We worked with our male comrades, of course. But we needed our own spaces of articulation, in our own way, to define our priorities. We needed spaces to learn together and appreciate our women’s experiences, knowledge, and analyses, where we could build trust to express ourselves and thus have our voices heard. We needed to show that these matters were fundamental to achieve the deep changes we all wanted to push forward. We used this methodology frequently and very effectively.
By the 2000 assembly in Bangalore, we, women, had drafted a positioning statement. In our view, women’s participation was working, but we wanted not only participation, but equality in the decision-making mechanisms of La Via Campesina’s board. And we were not going to wait around to achieve that. We needed to acknowledge, in La Via Campesina, that this was a structural matter. We needed to make sure there was always room for women and that they would take up that space.
We then adopted a structural parity during that assembly: each region would have not one coordinator, but two, who would take part in the ICC. They would have to be a man and a woman. That came from peasant feminism, deeply rooted in my grassroots organization. And this is how we work: we bring food that we enjoy in our own kitchens for everyone, collectively. It was a huge change for La Via Campesina and a huge progress in the way we work, organize, and develop women’s leadership. It is perhaps a unique case in rural social movements in terms of gender equality and parity. We continue to struggle for gender diversity to secure spaces not only for women and men, but for the entire diversity of genders, which must be welcomed in the movement.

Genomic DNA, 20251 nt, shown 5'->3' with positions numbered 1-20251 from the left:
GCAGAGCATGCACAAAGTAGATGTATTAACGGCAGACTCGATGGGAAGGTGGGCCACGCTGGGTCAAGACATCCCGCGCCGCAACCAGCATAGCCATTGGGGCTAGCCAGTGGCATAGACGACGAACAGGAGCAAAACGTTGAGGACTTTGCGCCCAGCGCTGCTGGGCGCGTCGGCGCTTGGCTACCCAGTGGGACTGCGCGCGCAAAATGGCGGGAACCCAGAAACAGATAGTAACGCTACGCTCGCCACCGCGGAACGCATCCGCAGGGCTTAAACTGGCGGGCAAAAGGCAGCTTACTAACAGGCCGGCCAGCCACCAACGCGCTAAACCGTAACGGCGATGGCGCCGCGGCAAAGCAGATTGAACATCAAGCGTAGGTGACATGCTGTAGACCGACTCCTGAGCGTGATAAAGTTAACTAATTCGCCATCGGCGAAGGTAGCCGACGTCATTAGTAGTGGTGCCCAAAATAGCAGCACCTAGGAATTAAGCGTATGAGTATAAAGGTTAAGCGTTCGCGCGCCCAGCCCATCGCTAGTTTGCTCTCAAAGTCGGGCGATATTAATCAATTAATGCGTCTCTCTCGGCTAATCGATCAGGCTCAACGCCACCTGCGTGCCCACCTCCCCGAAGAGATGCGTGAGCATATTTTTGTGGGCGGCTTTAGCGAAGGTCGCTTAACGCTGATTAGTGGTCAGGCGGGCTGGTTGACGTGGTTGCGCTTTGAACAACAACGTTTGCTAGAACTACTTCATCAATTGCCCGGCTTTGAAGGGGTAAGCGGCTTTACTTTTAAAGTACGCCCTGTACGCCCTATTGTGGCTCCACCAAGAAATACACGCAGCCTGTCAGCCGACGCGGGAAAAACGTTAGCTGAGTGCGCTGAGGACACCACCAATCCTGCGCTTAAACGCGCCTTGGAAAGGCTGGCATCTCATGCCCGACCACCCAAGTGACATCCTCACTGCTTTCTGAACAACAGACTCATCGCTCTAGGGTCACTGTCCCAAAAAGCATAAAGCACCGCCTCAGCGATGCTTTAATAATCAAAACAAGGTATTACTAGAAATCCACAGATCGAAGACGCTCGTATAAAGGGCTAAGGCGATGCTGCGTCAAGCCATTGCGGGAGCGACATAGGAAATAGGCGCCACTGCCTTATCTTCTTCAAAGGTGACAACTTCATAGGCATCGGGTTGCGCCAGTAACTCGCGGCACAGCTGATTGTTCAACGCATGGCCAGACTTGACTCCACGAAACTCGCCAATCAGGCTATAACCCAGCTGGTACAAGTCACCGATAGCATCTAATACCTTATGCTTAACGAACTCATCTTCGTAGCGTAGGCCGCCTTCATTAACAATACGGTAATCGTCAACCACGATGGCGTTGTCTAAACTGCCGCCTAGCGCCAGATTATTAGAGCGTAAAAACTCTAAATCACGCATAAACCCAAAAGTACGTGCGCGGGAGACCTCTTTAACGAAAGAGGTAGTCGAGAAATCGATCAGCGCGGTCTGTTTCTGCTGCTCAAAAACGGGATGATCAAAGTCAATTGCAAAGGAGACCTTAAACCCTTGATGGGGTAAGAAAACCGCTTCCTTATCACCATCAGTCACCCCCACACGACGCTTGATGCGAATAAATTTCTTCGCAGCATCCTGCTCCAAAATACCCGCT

Our strength lies in our solidarity and collective work. This means trying to understand each other, going deep into our common challenges. As women, our common challenge is to face oppression and violence, which is patriarchy.
We challenge that everywhere, but we do it better when we challenge it collectively, in solidarity. As women, we are well prepared to be patient and tolerant, to negotiate. I always say that, as a mother, if you know how to negotiate with a two-year-old, you will effectively know how to negotiate. We know how to work in solidarity and we continue to learn that, always. We celebrate the strength of doing it.
As women, we must always remember that the struggle for equality is in every sphere of our lives: in our homes and families, because patriarchal families are founded in patriarchy; in our communities; and in our organizations. I mentioned earlier that we have had gender parity since the beginning of my organization, but we remain aware that inclusion, diversity, and equality entail continuous work. Internationally, we continue to face these challenges.